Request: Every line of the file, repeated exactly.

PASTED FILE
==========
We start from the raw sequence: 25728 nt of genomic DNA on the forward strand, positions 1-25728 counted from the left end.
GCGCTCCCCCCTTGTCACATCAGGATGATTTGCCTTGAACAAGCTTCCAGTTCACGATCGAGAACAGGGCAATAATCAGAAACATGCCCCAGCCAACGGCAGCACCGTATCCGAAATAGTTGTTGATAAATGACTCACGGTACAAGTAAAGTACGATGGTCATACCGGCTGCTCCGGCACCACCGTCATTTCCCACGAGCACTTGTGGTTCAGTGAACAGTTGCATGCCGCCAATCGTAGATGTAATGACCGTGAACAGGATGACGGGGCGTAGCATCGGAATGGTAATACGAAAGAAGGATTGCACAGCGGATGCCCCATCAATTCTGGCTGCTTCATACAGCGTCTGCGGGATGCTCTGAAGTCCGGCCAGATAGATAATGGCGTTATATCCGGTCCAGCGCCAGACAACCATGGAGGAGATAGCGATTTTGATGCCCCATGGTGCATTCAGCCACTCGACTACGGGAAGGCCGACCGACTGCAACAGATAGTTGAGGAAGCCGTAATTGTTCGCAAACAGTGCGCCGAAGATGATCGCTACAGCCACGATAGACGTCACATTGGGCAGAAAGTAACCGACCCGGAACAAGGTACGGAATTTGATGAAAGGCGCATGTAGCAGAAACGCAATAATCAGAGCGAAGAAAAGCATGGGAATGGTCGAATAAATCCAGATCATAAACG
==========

We start from the raw sequence: 25728 nt of genomic DNA on the forward strand, positions 1-25728 counted from the left end.
GCGCTCCCCCCTTGTCACATCAGGATGATTTGCCTTGAACAAGCTTCCAGTTCACGATCGAGAACAGGGCAATAATCAGAAACATGCCCCAGCCAACGGCAGCACCGTATCCGAAATAGTTGTTGATAAATGACTCACGGTACAAGTAAAGTACGATGGTCATACCGGCTGCTCCGGCACCACCGTCATTTCCCACGAGCACTTGTGGTTCAGTGAACAGTTGCATGCCGCCAATCGTAGATGTAATGACCGTGAACAGGATGACGGGGCGTAGCATCGGAATGGTAATACGAAAGAAGGATTGCACAGCGGATGCCCCATCAATTCTGGCTGCTTCATACAGCGTCTGCGGGATGCTCTGAAGTCCGGCCAGATAGATAATGGCGTTATATCCGGTCCAGCGCCAGACAACCATGGAGGAGATAGCGATTTTGATGCCCCATGGTGCATTCAGCCACTCGACTACGGGAAGGCCGACCGACTGCAACAGATAGTTGAGGAAGCCGTAATTGTTCGCAAACAGTGCGCCGAAGATGATCGCTACAGCCACGATAGACGTCACATTGGGCAGAAAGTAACCGACCCGGAACAAGGTACGGAATTTGATGAAAGGCGCATGTAGCAGAAACGCAATAATCAGAGCGAAGAAAAGCATGGGAATGGTCGAATAAATCCAGATCATAAACG